Adam Svensson
Adam Svensson

Ben Coley's golf betting tips: Cognizant Classic in The Palm Beaches preview and best bets

Ben Coley has had a 300/1 winner plus play-off losers at 125/1 and 175/1 in the event now known as the Cognizant Classic in The Palm Beaches. Get his selections.

Golf betting tips: Cognizant Classic

2pts e.w. Daniel Berger at 40/1 (General 1/5 1,2,3,4,5,6,7,8)

2pts e.w. Adam Svensson at 50/1 (Sky Bet 1/5 1,2,3,4,5,6,7,8)

1pt e.w. Brendon Todd at 80/1 (William Hill, BoyleSports 1/5 1,2,3,4,5,6,7,8)

1pt e.w. Brandon Wu at 100/1 (General 1/5 1,2,3,4,5,6,7,8)

1pt e.w. Ben Silverman at 200/1 (Sky Bet, William Hill 1/5 1,2,3,4,5,6,7,8)

0.5pt e.w. Nico Echavarria at 350/1 (Sky Bet 1/5 1,2,3,4,5,6,7,8)

0.5pt e.w. Max Greyserman at 400/1 (General 1/5 1,2,3,4,5,6,7,8)

Sky Bet odds | Paddy Power | Betfair Sportsbook

Cognizant Classic in The Palm Beaches, they say. Honda Classic at PGA National, we say. Whatever the event is called, it marks the arrival of the PGA Tour in Florida, having stopped off in Mexico en route from the west coast. Conditions are key in this sport, and there are many who will benefit enormously from a return to bermuda grass and eastern time.

Last year's renewal serves as an ideal demonstration. Eric Cole, a PGA Tour rookie who had been chipping away nicely without making a real impact, very nearly won at a course he knew so well from his (seemingly ongoing) mini tour days. He was beaten by Chris Kirk, a Georgia boy who elected to skip a far more prestigious event in Los Angeles because he felt this one presented a better opportunity.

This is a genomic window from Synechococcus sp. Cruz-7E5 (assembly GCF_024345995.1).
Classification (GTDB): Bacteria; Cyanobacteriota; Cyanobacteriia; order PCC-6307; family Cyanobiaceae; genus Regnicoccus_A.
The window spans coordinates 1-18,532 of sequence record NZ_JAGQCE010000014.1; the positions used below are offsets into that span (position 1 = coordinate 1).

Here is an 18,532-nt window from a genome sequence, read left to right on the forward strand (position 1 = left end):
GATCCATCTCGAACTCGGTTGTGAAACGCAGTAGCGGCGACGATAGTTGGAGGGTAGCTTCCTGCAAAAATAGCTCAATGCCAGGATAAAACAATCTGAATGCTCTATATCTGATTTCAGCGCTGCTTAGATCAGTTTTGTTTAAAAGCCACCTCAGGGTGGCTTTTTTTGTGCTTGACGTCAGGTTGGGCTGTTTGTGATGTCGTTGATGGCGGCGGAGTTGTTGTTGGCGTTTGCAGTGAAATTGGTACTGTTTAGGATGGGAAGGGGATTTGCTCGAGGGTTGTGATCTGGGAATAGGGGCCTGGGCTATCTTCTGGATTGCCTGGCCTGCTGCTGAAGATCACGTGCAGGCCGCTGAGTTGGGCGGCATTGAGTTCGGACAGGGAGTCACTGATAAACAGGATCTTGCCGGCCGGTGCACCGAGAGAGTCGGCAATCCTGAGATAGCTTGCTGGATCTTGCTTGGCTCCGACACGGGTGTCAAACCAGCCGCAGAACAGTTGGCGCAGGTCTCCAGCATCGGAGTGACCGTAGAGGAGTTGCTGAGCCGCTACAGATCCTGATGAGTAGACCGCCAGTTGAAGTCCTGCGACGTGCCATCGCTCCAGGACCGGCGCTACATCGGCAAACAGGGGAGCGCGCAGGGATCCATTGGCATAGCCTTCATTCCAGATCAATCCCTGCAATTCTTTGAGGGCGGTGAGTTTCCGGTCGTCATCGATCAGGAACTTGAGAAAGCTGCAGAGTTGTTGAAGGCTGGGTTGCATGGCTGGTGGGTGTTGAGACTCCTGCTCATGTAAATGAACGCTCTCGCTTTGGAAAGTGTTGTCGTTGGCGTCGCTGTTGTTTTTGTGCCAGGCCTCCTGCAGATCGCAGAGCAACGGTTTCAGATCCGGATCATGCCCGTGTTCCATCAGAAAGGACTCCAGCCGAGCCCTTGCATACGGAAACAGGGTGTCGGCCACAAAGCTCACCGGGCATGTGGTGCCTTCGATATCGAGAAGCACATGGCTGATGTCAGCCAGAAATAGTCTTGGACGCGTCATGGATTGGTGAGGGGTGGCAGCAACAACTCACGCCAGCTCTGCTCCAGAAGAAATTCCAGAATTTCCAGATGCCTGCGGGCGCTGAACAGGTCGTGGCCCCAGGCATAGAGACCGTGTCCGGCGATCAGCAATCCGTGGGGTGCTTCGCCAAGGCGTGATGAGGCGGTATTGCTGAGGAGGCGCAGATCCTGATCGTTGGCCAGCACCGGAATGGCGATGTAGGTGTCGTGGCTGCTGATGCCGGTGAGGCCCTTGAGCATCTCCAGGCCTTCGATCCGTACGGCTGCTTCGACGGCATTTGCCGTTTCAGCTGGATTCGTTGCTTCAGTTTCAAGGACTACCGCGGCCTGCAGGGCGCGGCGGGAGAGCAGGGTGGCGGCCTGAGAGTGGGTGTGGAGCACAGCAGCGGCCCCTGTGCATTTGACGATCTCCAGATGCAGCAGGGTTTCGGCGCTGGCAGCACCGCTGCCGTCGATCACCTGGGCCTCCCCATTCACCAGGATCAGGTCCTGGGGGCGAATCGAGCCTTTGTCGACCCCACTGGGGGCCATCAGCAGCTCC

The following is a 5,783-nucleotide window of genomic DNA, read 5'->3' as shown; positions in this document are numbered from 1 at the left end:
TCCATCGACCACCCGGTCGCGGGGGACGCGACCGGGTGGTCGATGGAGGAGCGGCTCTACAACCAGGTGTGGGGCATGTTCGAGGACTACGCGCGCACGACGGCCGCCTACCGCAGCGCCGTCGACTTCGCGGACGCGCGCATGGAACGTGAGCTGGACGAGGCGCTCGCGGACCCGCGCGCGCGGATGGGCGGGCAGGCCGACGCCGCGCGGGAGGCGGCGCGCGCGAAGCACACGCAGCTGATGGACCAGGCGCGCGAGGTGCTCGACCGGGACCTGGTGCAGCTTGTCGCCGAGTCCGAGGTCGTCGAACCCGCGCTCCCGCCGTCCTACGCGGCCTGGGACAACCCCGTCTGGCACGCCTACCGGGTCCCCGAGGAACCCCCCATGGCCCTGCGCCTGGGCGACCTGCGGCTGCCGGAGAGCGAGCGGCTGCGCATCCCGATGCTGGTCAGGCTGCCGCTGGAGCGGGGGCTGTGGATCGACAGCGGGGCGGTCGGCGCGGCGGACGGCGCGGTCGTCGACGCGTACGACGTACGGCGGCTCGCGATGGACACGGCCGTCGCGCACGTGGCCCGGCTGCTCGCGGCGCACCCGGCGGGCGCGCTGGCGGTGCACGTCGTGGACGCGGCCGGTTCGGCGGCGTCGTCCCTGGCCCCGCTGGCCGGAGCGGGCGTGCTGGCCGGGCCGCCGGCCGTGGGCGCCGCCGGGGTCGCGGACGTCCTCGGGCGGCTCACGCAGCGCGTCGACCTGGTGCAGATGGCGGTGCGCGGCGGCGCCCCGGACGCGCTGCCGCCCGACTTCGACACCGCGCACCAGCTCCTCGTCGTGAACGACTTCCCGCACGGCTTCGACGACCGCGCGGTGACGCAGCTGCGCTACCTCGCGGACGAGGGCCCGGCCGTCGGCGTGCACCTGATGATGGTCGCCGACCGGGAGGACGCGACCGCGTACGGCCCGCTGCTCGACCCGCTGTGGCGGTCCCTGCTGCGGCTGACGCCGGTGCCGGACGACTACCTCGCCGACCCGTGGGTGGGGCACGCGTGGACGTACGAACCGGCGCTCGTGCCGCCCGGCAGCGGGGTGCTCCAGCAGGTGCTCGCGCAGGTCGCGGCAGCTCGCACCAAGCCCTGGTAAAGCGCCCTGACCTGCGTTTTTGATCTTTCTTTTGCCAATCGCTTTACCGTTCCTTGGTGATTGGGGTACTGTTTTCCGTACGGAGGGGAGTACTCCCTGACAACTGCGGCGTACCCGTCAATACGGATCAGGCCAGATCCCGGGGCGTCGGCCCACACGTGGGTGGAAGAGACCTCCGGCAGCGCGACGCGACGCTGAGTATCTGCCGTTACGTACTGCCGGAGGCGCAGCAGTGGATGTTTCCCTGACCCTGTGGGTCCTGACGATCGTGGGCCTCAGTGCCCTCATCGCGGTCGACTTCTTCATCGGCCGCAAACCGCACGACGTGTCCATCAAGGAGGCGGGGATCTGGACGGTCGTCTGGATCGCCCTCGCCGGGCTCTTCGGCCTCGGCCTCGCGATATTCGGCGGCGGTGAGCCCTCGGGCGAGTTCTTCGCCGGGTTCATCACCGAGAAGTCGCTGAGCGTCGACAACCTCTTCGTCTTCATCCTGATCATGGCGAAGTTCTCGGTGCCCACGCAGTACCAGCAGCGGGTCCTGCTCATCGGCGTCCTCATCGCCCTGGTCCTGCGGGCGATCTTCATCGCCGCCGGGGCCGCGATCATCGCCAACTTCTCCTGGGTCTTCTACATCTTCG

It also reminds us what this course is all about. Neither Kirk nor Cole are powerhouses, each more reliant on what they do after the tee shot. PGA National won't be overpowered, not least because it removes driver from a player's hands often enough. Instead the key is to avoid disaster, largely with approach shots which, at holes 15 and 17 in particular, can meet the harshest form of punishment.

Winning scores are kept in check thanks to the famed Bear Trap and that persistent Florida breeze. In fact to rub just a little more salt into that Cole-shaped wound, his 14-under par total would've won every other renewal since the event moved to PGA National. Unfortunately for him and for us, his failure to get up and down at the par-five 18th meant that while 14-under did still win, it was Kirk's name on the trophy following a play-off.

Scoring will look better this year because the 10th hole, previously a tough par-four, has been lengthened slightly and will play as a par-five. Thought exercise: does this make the course easier or harder? The answer, of course, is harder, and if you got that right you may keep reading.

Keen to keep busy, Rory McIlroy heads the betting on his return from six years away. Champion here in 2012 and runner-up two years later, more recently he's elected to skip it for reasons self-evident: the schedule, the purse, the field strength, perhaps even the nature of the course. The trouble for backers is that part of his cunning Masters plan appears to be to play badly in the run-up, although we should expect him to take another step forward here.

Still, this is the sort of venue at which you have to take him on and, in general, it's a good event in which to roll the dice. When one mishit approach shot can quickly spiral into a double-bogey or even worse, volatility is baked in, and as well as 300/1 winners Russell Henley and Michael Thompson, there have been play-off defeats for Daniel Berger (125/1) and Cole (175/1), plus innumerable surprise contenders.